JUDY WOODRUFF: Whatever the specifics, the gun control fight was familiar to advocates of another era, also fresh from a tragedy that captured the nation’s attention, the 1981 attempted assassination of President Ronald Reagan.
His press secretary, James Brady, was critically wounded in the attack. Twelve years later, President Bill Clinton signed the Brady Handgun Violence Prevention Act into law, helping create the National Instant Criminal Background Check System that remains in use today. Less than a year later after that, the federal assault weapons ban was enacted. It would expire in 2004.
Thirty-two years after being shot in the head, Jim Brady remains bound to a wheelchair and has difficulties with his vision. He lives with his wife, Sarah, in Alexandria, Va.
Jim, why does it matter whether gun control legislation passes or not?
JAMES BRADY, Brady Campaign to Prevent Gun Violence: We want to stop the carnage, all the killing that's going on.
JUDY WOODRUFF: How do you compare the lobbying that you faced in the 1980s with the passage of the Brady handgun bill with the kind of lobbying that you see going on today?
SARAH BRADY, Brady Campaign to Prevent Gun Violence: We did it much more politically, I would guess, than they're trying to do now.
I mean, we actually went in to every district that needed going in to. It was a lot of footwork and individual lobbying in the districts.
JUDY WOODRUFF: Do you think they should have done that this time?
SARAH BRADY: Well, there wasn't time. It's strange because you hear some people will say, oh, they should have passed it right away, but that is naïveté, because it wasn't going to be able to be passed right away.
JUDY WOODRUFF: Sarah Brady also said she's seen a difference in the gun lobby itself.
SARAH BRADY: They have entrenched themselves more deeply, I will say that, and are much bolder today than they were 20 or 25 years ago.
JUDY WOODRUFF: Reporter John Gramlich points to the center of the gun lobby's political force, the NRA, and its more than four million members.
JOHN GRAMLICH: I mean, they got pretty much everything that they wanted and successfully opposed everything that they didn't want in this current debate. And if they were able to do that after something as horrific as Newtown, then it really raises questions about anyone is able to defeat to them.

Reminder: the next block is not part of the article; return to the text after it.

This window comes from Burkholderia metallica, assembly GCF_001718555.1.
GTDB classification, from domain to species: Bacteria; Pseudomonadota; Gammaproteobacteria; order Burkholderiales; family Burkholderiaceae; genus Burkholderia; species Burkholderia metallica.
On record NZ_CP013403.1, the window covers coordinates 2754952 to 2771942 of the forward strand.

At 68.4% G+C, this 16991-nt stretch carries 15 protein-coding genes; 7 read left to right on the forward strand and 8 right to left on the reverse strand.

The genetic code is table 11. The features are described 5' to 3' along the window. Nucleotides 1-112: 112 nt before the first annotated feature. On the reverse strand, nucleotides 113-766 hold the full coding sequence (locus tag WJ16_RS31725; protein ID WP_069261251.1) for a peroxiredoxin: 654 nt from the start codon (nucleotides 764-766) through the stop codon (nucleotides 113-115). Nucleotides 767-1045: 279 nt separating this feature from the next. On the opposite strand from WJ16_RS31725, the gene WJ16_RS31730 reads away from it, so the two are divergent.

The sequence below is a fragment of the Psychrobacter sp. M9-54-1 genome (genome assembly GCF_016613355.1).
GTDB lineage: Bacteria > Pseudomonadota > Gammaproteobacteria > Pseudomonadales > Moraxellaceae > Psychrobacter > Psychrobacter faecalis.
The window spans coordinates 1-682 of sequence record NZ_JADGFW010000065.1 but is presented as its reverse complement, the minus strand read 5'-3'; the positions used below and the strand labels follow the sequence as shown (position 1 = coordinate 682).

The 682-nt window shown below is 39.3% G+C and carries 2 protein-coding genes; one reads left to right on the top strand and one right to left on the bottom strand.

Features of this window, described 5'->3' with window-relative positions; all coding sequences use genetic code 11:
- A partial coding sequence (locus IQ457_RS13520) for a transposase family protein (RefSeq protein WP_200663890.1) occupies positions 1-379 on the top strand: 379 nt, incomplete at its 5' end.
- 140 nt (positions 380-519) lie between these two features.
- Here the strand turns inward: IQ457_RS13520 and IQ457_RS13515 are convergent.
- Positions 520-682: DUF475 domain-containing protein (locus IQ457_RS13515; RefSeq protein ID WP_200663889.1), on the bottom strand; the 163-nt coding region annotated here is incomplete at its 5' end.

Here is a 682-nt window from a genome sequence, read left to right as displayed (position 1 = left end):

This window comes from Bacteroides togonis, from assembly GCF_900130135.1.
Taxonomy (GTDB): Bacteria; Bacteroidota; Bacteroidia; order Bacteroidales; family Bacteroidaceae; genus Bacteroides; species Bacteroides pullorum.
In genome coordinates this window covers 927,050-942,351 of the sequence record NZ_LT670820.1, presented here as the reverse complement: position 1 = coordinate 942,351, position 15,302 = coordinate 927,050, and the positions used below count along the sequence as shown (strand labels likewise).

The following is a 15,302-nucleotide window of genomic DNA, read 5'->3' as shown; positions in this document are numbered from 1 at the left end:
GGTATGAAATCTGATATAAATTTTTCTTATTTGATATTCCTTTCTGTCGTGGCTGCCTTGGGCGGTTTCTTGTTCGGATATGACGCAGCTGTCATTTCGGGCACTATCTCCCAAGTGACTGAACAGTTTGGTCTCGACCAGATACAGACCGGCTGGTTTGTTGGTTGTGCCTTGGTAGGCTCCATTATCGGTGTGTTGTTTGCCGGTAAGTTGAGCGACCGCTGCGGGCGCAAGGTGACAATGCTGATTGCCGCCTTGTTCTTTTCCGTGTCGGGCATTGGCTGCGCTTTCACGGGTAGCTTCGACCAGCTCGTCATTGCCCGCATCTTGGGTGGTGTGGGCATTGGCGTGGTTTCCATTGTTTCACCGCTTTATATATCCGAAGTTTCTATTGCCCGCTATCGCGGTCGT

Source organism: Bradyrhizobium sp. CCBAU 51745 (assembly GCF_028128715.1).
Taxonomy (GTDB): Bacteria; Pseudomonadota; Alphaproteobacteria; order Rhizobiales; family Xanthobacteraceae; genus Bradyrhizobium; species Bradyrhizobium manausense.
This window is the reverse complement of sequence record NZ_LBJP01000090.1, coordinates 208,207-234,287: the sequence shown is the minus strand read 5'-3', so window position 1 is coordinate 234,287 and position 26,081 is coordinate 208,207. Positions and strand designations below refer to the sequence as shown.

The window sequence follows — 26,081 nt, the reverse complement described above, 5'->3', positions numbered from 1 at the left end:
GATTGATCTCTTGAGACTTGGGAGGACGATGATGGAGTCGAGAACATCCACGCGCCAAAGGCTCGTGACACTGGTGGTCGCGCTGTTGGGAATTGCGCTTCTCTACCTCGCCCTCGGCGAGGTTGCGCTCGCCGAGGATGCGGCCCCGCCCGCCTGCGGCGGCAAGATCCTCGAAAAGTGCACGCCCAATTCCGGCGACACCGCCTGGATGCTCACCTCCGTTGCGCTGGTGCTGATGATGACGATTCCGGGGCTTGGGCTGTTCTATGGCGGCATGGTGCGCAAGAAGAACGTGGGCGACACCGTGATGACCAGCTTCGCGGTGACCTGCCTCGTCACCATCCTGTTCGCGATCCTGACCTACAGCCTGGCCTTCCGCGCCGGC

JUDY WOODRUFF: But at the state level, the gun lobby has experienced some defeats. Democratic governors in New York, Connecticut and Colorado have all signed tough new gun laws since Newtown, legislation NRA president David Keene says hasn't gone unnoticed.
DAVID KEENE: The biggest threats that we perceive coming against Second Amendment rights are in the states. We have been dividing our focus, shall we say, between the Congress and state legislatures for the last few months.
JUDY WOODRUFF: The NRA has also worked to strengthen gun rights in some states. Despite their loss on Capitol Hill, backers of gun control like Jim and Sarah Brady insist they're not giving up.
JAMES BRADY: Discouragement is a temporary thing. You just saddle up and get back into the fight.
JUDY WOODRUFF: Get back into the fight.
SARAH BRADY: Yes, I think you hardly ever win something without a defeat first.
JUDY WOODRUFF: Last week, Senate Majority Leader Harry Reid put consideration of the measure on hold, but said it's only a matter of time before it's brought back for another vote. Opponents like Keene say it will be a long time before that happens.
DAVID KEENE: I think it's dead for this session, probably dead for the next few years in the Senate.
JUDY WOODRUFF: Whenever it comes up, any measure would face potentially tougher odds in the Republican-controlled House of Representatives, with both sides promising another round of fierce lobbying.
JEFFREY BROWN: And you can find much more from our comprehensive coverage of the gun debate. There's a link on our home page.